Awaiting status of CPRA ballot bid; websites must now acknowledge browser “Do Not Share” signals, 

There’s a cliffhanger in California as a state court suit seeks to make sure a bureaucratic delay doesn’t prevent these state’s voters from having another change to enact digital privacy safeguards by November ballot petition. Meanwhile, it’s pretty clear the state’s attorney general thinks the California Consumer Privacy Act (CCPA) requires that websites now must respond to a “Do Not Share” signal sent by a user’s web-browser software.

The AG’s office said it had studied public comments on its draft CCPA regulations and concluded that  “[t]he regulation is thus necessary to prevent businesses or ignoring consumer tools related to their CCPA rights and, specifically, the exercise of the consumer’s right to opt-out of the sale of personal information.” (for this language, see Page 38).









Facebook’s succeeds by managing user identity — when will publishers learn to do the same?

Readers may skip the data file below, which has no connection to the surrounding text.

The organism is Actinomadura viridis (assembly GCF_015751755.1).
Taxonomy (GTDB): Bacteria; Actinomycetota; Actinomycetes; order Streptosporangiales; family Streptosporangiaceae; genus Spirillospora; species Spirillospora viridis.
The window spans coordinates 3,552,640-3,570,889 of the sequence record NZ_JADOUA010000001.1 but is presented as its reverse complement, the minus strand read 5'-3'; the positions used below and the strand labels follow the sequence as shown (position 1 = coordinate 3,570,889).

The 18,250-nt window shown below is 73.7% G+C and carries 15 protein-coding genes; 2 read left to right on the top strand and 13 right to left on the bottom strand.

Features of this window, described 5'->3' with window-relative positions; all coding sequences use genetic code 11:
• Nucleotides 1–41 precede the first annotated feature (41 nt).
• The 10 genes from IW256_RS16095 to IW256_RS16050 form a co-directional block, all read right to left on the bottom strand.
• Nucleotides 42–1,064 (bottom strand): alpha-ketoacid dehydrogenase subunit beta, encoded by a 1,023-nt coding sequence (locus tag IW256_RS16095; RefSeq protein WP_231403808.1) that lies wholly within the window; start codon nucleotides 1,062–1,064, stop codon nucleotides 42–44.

“Facebook has built a business on capturing the attention of people who use the social network to stay in touch with others, who basically provide content for free. Last year, the company started to pay publishers for content that appears in its Facebook News section, but the money is unlikely to replace all the ad revenue they’ve lost over the years. Facebook’s key strength has been its requirement that people use their real identities to set up an account, and collecting vast amounts of information about their activities to help with ad targeting. However, its biggest weakness is that user-generated content can be inflammatory, hurtful and divisive. The company has a mixed record of removing objectionable content, while also wavering between espousing free speech or blocking it. Publishers have enormous advantages in providing brand-safe, value-added content to self-selecting audiences, and it’s those characteristics that need to be central in their marketing efforts. Instead of seeking state-ordered subsidies, publishers need to respond to the threat of digital ad giants by gathering more information about their readers.”

– Excerpt from “Facebook Doesn’t Need News Content to Survive,” a June 16  opinion column at by contributing editor and former Bloomberg L.P. editor Rob Williams.


Privacy Beat is a weekly email update from the Information Trust Exchange Governing Association in service to its mission. Links and brief reports are compiled, summarized or analyzed by Bill Densmore and Eva Tucker.  Submit links and ideas for coverage to